Monday from an extended visit
with friends at Woodville.
W. B. Kincaid will commence to
build a new dwelling on bis laud in
the Constant addition, at once.
Mrs. Geo. Brown spent several
days visiting her daughter, Mrs.
Win. Holmes, of this place, last
T. A Newman, of Eagle Point, is
now engaged in hauling his large
crop of dried fruit to towu for ship
ment. C. II Hoagland, and family, of
Klamath county, who have been
visiting relatives here, returned
home Monday.
R. B. Bryant, who has been look
ing after his property in California
the past summer, returned home
this week.
The Ladies Benevolent Society
will give an entertainment on the
S)l h of November. All are cordi
ally invited to attend.
Our hotel has changed hands,
Pankey Bros, having gone out last
week. It is now being conducted
by J. S Sims and J. N. Ilurch.
Dr. E. P. Geary, of Medford. ac
compained by his brother, Dr. J.
V. Geary, of Halsey, Linn county,
spent Monday in our city. Dr. J.
V. has decided to locate in our city
for the practice of bis profession.
News From Uuiontown.
Col. Jas. Terry, of Watkins, was
down the first of the week.
lie savs prospects were never so
bright in that locality."
Terience Burns, formerlv of For
est creek but at present a reeident J
of Squaw creek, was through the
valley on business, last week.
John McLaren and family and
John Marvin, former residents of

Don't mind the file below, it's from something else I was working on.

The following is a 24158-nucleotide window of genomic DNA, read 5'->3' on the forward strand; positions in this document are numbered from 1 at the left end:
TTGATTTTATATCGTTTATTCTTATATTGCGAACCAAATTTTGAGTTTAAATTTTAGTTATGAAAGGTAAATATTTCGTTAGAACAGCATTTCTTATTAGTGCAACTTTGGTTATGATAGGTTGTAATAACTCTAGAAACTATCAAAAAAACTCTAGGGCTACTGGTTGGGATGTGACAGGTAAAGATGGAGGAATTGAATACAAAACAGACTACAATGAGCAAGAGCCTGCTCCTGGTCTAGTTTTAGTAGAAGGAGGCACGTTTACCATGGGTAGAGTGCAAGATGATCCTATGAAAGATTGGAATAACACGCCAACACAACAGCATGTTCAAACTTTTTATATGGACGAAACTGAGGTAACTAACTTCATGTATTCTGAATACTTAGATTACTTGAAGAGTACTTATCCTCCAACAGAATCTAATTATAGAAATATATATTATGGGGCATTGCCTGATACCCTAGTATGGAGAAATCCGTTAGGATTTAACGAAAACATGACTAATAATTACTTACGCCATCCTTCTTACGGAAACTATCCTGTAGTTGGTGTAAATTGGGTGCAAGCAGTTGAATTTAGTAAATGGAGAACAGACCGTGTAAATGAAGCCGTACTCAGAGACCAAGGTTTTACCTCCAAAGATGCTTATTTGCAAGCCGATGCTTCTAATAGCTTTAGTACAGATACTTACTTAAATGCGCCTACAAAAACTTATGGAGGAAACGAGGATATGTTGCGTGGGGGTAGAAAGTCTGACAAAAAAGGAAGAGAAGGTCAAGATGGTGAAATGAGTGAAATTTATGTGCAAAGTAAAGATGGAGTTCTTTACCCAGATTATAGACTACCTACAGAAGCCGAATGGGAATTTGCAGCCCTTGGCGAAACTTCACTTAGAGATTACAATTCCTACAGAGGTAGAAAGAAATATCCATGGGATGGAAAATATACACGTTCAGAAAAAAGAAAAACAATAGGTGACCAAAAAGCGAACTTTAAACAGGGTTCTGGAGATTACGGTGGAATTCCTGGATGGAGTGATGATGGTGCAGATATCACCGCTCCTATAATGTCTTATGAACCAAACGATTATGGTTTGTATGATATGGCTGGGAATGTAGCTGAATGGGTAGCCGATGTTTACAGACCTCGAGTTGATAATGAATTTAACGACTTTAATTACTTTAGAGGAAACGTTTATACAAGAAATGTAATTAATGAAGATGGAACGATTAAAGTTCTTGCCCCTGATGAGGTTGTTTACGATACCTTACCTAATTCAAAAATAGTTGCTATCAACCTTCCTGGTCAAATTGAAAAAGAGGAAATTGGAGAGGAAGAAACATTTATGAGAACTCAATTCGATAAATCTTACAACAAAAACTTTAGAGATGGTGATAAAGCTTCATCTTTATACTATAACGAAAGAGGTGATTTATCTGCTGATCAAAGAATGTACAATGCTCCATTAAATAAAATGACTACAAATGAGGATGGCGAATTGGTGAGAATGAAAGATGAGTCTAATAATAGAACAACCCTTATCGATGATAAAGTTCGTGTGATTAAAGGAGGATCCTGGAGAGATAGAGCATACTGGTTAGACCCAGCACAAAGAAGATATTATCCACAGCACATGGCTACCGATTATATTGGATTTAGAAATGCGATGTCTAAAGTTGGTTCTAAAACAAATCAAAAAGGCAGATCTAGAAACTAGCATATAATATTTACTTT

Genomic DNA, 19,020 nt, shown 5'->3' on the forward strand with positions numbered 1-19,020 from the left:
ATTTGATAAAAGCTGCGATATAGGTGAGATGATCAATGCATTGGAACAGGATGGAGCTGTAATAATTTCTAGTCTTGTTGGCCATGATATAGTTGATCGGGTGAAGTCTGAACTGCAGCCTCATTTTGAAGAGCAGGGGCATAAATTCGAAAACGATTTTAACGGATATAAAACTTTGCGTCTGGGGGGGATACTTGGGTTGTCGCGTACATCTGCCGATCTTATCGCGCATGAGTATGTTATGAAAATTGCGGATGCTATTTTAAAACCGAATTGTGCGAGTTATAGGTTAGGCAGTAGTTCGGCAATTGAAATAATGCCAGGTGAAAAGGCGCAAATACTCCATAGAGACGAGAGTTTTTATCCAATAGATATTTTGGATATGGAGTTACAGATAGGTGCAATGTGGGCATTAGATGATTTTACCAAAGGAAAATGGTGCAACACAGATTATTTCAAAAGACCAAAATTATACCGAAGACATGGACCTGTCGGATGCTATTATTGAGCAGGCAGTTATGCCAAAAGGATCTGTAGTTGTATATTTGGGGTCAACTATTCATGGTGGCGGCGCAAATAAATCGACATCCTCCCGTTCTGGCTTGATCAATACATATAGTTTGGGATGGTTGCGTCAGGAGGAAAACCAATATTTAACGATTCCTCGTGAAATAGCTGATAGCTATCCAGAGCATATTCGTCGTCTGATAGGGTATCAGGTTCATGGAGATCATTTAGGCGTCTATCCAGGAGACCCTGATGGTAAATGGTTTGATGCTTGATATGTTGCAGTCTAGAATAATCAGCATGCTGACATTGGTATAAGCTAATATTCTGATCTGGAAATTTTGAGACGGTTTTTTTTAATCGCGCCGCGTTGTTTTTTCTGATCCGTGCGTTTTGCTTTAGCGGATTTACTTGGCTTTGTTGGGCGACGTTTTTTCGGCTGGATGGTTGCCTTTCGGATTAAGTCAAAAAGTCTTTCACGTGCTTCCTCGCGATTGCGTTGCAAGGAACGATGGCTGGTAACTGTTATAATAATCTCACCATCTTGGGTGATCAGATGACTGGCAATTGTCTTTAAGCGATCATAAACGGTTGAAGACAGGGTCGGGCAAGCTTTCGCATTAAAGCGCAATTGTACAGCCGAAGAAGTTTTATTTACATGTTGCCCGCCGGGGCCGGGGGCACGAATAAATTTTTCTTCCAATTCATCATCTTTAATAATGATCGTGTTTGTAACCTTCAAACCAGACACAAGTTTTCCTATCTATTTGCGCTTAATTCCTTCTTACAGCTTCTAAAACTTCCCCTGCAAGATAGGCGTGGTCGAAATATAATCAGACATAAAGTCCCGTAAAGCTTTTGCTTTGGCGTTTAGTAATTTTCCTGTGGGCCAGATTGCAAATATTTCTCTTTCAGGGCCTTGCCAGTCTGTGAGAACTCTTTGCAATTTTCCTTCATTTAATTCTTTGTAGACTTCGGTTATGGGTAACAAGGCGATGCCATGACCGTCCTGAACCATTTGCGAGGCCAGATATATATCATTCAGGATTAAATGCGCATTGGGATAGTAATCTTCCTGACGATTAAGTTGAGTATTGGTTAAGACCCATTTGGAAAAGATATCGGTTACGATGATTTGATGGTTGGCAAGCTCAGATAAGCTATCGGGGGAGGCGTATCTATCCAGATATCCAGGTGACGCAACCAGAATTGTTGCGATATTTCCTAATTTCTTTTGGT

the Watkins settlement, have just
returned from east of the mountains
aud will live on the Marvin ranch.
- Newton and Val. llaskins have
just completed a hevy tunneling
contract they had at the mines of
the Siskiyou Consolidated Quick
Silver Mining company. Newton
will move to Jacksonville for the
purpose of schooling his children.'
Henry Wendt, the popular 6tage
man on the Williams route, is win
ning golden opinions from all sorts
of people, by his regularity, prompt
ness and attention to every charge
entrusted to hiiu. His stage moves
vith the precision of clock-work
and is generally loaded to the
Gus Mitchell, Amail Darbe and
Nick Mitchell returned Sunday
from a hunt at Dutchman's Peak.
They secured ten deer and could
have killed as many more. Coyotes
are very numerous and very hun
gry, about the peak. Any game
left unprotected is soon devoured
by these pesta.
John Margreiter, Frank Yocuni,
Thos. Henrv, Root. Wilson, Gus
Mitchell and Mrs. Crump, all of
whom live on the road between
Jacksonville and Sterling, want a
separate school district, as they
now live so far from school on either
side as to practically debar them
from enjoying educational advan
tages. The above named parties
represent twenty-four childreir that
at present have to travel from three
and one-half to five miles over a
mountain trail, which is an onerous